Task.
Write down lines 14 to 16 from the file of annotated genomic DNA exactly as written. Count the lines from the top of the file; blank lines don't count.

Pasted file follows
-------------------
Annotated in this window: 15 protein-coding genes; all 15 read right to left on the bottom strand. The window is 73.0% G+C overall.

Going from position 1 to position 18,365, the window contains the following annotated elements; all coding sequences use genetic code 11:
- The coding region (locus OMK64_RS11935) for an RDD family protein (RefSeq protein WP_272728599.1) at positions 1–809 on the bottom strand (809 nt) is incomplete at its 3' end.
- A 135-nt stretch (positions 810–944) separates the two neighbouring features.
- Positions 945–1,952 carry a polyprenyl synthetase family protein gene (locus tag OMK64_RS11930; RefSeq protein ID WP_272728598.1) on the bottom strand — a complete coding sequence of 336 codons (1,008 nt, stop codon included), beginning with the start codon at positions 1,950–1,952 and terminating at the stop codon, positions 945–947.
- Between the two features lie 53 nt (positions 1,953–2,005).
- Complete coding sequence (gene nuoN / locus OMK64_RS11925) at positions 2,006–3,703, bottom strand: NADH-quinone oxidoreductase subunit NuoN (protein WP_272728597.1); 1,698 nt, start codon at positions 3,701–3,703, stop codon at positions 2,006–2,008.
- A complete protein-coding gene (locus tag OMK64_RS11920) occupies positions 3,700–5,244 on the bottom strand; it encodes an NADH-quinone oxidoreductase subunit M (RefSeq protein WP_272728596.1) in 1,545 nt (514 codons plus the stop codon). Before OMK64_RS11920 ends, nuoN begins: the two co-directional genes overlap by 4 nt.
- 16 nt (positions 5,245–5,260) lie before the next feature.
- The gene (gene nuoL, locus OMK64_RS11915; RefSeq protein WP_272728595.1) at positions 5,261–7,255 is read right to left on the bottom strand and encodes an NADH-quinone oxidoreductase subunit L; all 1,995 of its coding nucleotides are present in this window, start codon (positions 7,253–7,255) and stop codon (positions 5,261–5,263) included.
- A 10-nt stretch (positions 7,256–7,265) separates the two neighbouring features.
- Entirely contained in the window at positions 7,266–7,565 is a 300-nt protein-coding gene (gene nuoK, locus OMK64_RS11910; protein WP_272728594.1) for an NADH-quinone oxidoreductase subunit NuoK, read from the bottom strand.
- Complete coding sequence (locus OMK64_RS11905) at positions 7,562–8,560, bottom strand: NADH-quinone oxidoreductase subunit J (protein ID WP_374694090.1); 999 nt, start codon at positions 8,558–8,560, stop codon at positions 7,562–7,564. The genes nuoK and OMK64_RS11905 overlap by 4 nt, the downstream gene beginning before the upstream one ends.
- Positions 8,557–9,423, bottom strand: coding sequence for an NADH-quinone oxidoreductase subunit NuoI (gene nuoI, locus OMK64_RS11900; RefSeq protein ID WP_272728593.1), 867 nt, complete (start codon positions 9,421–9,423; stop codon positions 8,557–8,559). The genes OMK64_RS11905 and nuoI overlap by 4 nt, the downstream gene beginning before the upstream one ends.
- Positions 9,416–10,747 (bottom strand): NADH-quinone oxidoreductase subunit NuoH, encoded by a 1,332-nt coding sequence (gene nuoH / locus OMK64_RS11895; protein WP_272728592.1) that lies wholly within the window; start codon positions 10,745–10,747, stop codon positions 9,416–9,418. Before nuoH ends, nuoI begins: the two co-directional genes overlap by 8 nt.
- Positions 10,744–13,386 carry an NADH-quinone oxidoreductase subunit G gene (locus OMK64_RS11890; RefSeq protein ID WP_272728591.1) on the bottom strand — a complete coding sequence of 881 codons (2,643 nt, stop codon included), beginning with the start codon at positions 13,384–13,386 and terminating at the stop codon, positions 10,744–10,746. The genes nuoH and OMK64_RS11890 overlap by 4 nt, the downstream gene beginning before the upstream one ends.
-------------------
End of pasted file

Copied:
- Positions 8,557–9,423, bottom strand: coding sequence for an NADH-quinone oxidoreductase subunit NuoI (gene nuoI, locus OMK64_RS11900; RefSeq protein ID WP_272728593.1), 867 nt, complete (start codon positions 9,421–9,423; stop codon positions 8,557–8,559). The genes OMK64_RS11905 and nuoI overlap by 4 nt, the downstream gene beginning before the upstream one ends.
- Positions 9,416–10,747 (bottom strand): NADH-quinone oxidoreductase subunit NuoH, encoded by a 1,332-nt coding sequence (gene nuoH / locus OMK64_RS11895; protein WP_272728592.1) that lies wholly within the window; start codon positions 10,745–10,747, stop codon positions 9,416–9,418. Before nuoH ends, nuoI begins: the two co-directional genes overlap by 8 nt.
- Positions 10,744–13,386 carry an NADH-quinone oxidoreductase subunit G gene (locus OMK64_RS11890; RefSeq protein ID WP_272728591.1) on the bottom strand — a complete coding sequence of 881 codons (2,643 nt, stop codon included), beginning with the start codon at positions 13,384–13,386 and terminating at the stop codon, positions 10,744–10,746. The genes nuoH and OMK64_RS11890 overlap by 4 nt, the downstream gene beginning before the upstream one ends.